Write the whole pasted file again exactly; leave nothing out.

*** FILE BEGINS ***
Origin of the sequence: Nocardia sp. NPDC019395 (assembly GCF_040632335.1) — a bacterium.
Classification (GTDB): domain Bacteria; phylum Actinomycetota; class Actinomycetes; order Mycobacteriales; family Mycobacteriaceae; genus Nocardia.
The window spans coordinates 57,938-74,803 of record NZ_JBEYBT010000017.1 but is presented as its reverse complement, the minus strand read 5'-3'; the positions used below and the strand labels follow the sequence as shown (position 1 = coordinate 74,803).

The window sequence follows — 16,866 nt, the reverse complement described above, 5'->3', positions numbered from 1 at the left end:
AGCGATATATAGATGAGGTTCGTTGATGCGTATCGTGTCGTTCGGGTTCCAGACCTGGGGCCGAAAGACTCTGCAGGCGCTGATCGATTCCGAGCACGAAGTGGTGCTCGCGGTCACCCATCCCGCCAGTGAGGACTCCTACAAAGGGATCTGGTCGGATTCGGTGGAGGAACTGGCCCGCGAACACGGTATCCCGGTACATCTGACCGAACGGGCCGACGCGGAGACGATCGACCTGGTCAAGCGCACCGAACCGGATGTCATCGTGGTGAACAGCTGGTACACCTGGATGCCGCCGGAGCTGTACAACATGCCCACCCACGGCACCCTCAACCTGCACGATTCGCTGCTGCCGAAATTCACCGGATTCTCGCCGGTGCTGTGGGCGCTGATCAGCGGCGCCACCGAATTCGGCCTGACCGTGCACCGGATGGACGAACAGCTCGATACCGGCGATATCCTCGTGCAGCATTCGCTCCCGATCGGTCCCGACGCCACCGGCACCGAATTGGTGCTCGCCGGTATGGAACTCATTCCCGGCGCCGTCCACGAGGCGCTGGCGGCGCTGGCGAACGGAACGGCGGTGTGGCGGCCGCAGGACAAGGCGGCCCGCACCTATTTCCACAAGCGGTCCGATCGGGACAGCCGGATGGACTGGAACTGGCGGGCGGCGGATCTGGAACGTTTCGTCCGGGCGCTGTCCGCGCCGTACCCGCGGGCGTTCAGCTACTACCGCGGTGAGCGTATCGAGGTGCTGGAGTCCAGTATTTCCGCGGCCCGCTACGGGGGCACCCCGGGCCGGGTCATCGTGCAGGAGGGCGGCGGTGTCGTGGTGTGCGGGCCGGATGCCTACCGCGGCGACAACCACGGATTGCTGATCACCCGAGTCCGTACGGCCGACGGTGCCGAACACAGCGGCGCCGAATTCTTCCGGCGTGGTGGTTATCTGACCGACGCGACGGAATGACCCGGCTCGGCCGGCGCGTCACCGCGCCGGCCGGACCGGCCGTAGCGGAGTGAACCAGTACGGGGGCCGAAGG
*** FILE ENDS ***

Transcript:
Origin of the sequence: Nocardia sp. NPDC019395 (assembly GCF_040632335.1) — a bacterium.
Classification (GTDB): domain Bacteria; phylum Actinomycetota; class Actinomycetes; order Mycobacteriales; family Mycobacteriaceae; genus Nocardia.
The window spans coordinates 57,938-74,803 of record NZ_JBEYBT010000017.1 but is presented as its reverse complement, the minus strand read 5'-3'; the positions used below and the strand labels follow the sequence as shown (position 1 = coordinate 74,803).

The window sequence follows — 16,866 nt, the reverse complement described above, 5'->3', positions numbered from 1 at the left end:
AGCGATATATAGATGAGGTTCGTTGATGCGTATCGTGTCGTTCGGGTTCCAGACCTGGGGCCGAAAGACTCTGCAGGCGCTGATCGATTCCGAGCACGAAGTGGTGCTCGCGGTCACCCATCCCGCCAGTGAGGACTCCTACAAAGGGATCTGGTCGGATTCGGTGGAGGAACTGGCCCGCGAACACGGTATCCCGGTACATCTGACCGAACGGGCCGACGCGGAGACGATCGACCTGGTCAAGCGCACCGAACCGGATGTCATCGTGGTGAACAGCTGGTACACCTGGATGCCGCCGGAGCTGTACAACATGCCCACCCACGGCACCCTCAACCTGCACGATTCGCTGCTGCCGAAATTCACCGGATTCTCGCCGGTGCTGTGGGCGCTGATCAGCGGCGCCACCGAATTCGGCCTGACCGTGCACCGGATGGACGAACAGCTCGATACCGGCGATATCCTCGTGCAGCATTCGCTCCCGATCGGTCCCGACGCCACCGGCACCGAATTGGTGCTCGCCGGTATGGAACTCATTCCCGGCGCCGTCCACGAGGCGCTGGCGGCGCTGGCGAACGGAACGGCGGTGTGGCGGCCGCAGGACAAGGCGGCCCGCACCTATTTCCACAAGCGGTCCGATCGGGACAGCCGGATGGACTGGAACTGGCGGGCGGCGGATCTGGAACGTTTCGTCCGGGCGCTGTCCGCGCCGTACCCGCGGGCGTTCAGCTACTACCGCGGTGAGCGTATCGAGGTGCTGGAGTCCAGTATTTCCGCGGCCCGCTACGGGGGCACCCCGGGCCGGGTCATCGTGCAGGAGGGCGGCGGTGTCGTGGTGTGCGGGCCGGATGCCTACCGCGGCGACAACCACGGATTGCTGATCACCCGAGTCCGTACGGCCGACGGTGCCGAACACAGCGGCGCCGAATTCTTCCGGCGTGGTGGTTATCTGACCGACGCGACGGAATGACCCGGCTCGGCCGGCGCGTCACCGCGCCGGCCGGACCGGCCGTAGCGGAGTGAACCAGTACGGGGGCCGAAGG